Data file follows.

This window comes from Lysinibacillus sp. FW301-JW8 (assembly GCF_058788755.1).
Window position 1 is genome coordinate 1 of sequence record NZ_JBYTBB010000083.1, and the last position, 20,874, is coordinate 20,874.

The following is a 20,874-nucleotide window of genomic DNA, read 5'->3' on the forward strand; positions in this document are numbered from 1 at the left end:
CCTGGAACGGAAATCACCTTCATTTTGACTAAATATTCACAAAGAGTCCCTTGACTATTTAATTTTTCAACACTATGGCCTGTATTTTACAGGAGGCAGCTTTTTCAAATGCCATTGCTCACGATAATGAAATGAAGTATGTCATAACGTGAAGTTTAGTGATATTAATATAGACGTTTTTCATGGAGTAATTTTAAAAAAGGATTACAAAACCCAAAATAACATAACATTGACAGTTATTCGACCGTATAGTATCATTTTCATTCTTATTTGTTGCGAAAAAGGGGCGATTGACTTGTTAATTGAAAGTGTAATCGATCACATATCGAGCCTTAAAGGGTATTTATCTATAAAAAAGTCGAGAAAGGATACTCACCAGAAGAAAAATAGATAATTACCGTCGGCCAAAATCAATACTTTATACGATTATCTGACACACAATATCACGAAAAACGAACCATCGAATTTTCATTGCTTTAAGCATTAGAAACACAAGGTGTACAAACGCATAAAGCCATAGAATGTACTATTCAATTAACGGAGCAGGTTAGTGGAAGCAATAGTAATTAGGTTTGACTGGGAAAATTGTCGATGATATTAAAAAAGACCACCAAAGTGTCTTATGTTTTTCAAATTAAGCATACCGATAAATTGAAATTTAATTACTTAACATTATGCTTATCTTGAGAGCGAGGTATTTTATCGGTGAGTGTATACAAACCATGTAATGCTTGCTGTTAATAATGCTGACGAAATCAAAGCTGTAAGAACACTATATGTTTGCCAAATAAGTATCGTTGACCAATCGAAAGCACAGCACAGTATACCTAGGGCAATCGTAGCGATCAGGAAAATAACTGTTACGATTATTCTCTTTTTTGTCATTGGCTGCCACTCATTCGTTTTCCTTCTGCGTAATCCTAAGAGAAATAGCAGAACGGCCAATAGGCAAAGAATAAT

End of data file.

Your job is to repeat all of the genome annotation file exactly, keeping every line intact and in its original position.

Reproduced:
This window comes from Lysinibacillus sp. FW301-JW8 (assembly GCF_058788755.1).
Window position 1 is genome coordinate 1 of sequence record NZ_JBYTBB010000083.1, and the last position, 20,874, is coordinate 20,874.

The following is a 20,874-nucleotide window of genomic DNA, read 5'->3' on the forward strand; positions in this document are numbered from 1 at the left end:
CCTGGAACGGAAATCACCTTCATTTTGACTAAATATTCACAAAGAGTCCCTTGACTATTTAATTTTTCAACACTATGGCCTGTATTTTACAGGAGGCAGCTTTTTCAAATGCCATTGCTCACGATAATGAAATGAAGTATGTCATAACGTGAAGTTTAGTGATATTAATATAGACGTTTTTCATGGAGTAATTTTAAAAAAGGATTACAAAACCCAAAATAACATAACATTGACAGTTATTCGACCGTATAGTATCATTTTCATTCTTATTTGTTGCGAAAAAGGGGCGATTGACTTGTTAATTGAAAGTGTAATCGATCACATATCGAGCCTTAAAGGGTATTTATCTATAAAAAAGTCGAGAAAGGATACTCACCAGAAGAAAAATAGATAATTACCGTCGGCCAAAATCAATACTTTATACGATTATCTGACACACAATATCACGAAAAACGAACCATCGAATTTTCATTGCTTTAAGCATTAGAAACACAAGGTGTACAAACGCATAAAGCCATAGAATGTACTATTCAATTAACGGAGCAGGTTAGTGGAAGCAATAGTAATTAGGTTTGACTGGGAAAATTGTCGATGATATTAAAAAAGACCACCAAAGTGTCTTATGTTTTTCAAATTAAGCATACCGATAAATTGAAATTTAATTACTTAACATTATGCTTATCTTGAGAGCGAGGTATTTTATCGGTGAGTGTATACAAACCATGTAATGCTTGCTGTTAATAATGCTGACGAAATCAAAGCTGTAAGAACACTATATGTTTGCCAAATAAGTATCGTTGACCAATCGAAAGCACAGCACAGTATACCTAGGGCAATCGTAGCGATCAGGAAAATAACTGTTACGATTATTCTCTTTTTTGTCATTGGCTGCCACTCATTCGTTTTCCTTCTGCGTAATCCTAAGAGAAATAGCAGAACGGCCAATAGGCAAAGAATAAT